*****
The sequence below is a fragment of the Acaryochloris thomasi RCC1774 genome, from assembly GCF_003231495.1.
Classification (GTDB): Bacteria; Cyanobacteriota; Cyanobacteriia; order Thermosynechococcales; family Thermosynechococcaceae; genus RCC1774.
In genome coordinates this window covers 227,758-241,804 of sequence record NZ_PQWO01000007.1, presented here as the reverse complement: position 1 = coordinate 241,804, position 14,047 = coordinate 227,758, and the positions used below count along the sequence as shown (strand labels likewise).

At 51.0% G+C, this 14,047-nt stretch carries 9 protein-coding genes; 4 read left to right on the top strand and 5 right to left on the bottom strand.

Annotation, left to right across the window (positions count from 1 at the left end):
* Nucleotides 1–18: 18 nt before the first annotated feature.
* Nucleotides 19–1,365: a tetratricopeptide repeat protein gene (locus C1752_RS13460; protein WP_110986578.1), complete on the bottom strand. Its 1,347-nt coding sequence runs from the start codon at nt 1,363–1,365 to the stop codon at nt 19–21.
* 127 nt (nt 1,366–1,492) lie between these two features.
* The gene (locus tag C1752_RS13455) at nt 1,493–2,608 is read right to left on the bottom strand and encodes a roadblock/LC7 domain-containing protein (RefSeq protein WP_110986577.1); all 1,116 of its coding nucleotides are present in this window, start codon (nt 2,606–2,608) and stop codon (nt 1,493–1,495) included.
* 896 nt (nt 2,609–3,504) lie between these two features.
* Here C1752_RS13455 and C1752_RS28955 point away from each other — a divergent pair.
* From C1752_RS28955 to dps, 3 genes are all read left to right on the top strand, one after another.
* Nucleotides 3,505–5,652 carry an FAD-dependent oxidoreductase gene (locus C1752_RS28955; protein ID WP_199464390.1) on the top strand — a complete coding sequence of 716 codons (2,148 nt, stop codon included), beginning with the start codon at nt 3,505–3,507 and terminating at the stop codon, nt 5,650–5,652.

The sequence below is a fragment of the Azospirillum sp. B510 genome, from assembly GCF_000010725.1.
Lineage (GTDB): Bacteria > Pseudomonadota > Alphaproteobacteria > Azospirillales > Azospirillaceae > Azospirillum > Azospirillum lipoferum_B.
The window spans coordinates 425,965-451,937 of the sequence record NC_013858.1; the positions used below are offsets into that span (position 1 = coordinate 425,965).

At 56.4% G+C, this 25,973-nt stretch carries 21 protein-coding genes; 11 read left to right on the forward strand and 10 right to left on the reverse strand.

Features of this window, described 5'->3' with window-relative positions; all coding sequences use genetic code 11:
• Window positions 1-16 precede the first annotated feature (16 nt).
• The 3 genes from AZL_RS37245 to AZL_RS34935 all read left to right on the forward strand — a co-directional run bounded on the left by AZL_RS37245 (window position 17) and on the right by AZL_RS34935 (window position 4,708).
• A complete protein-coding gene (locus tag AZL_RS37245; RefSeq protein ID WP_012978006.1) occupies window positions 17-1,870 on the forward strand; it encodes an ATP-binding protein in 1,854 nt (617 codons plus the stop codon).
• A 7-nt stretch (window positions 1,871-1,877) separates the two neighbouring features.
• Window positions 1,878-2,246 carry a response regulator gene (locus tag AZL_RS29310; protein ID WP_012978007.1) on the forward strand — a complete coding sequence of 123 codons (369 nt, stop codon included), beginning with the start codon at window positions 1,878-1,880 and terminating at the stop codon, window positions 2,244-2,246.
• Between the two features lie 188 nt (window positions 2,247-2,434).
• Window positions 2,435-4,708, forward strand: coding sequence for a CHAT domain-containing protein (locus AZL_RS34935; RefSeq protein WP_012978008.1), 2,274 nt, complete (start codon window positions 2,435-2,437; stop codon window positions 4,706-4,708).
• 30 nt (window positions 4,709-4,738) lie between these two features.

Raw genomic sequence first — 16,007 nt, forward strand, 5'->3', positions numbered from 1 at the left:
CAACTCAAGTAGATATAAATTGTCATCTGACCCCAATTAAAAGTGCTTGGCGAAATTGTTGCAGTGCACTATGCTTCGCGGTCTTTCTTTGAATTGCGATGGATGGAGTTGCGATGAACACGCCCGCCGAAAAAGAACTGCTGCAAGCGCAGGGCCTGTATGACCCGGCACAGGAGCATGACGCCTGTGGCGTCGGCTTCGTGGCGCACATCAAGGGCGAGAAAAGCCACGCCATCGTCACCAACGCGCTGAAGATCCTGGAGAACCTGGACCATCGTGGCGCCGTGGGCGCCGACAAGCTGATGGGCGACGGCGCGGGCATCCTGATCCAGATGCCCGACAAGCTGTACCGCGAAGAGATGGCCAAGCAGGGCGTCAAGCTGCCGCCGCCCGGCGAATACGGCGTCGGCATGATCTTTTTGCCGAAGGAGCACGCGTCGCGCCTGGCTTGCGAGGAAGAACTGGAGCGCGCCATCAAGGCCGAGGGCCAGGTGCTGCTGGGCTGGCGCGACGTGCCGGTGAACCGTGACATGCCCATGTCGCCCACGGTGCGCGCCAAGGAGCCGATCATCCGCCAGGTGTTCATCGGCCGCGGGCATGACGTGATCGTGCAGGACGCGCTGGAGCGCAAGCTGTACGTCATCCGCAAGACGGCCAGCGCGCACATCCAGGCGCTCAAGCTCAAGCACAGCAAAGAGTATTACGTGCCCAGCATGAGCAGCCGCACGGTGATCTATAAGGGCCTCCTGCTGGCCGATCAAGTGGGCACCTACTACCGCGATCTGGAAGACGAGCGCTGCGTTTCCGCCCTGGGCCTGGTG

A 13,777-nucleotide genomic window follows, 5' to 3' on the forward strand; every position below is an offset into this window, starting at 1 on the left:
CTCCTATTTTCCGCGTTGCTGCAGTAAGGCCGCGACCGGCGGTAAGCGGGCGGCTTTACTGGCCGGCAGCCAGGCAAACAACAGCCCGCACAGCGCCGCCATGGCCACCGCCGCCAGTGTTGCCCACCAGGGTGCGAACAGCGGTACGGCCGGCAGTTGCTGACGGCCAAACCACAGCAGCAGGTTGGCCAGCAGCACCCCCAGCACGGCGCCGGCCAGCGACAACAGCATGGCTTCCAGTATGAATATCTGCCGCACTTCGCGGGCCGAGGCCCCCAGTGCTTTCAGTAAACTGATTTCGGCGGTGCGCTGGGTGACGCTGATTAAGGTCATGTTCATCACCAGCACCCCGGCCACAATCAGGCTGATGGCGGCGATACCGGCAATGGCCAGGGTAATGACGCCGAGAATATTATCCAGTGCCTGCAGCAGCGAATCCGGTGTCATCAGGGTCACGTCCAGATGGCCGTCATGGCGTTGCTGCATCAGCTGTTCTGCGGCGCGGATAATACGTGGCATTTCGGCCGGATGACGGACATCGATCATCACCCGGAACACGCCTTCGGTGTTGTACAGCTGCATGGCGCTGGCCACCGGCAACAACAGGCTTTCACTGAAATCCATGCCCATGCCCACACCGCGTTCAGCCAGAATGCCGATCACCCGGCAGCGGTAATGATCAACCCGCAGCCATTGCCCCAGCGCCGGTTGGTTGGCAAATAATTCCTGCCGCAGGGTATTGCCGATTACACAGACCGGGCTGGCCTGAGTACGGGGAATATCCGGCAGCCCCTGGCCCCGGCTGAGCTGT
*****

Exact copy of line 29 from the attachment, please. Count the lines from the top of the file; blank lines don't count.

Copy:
A 13,777-nucleotide genomic window follows, 5' to 3' on the forward strand; every position below is an offset into this window, starting at 1 on the left: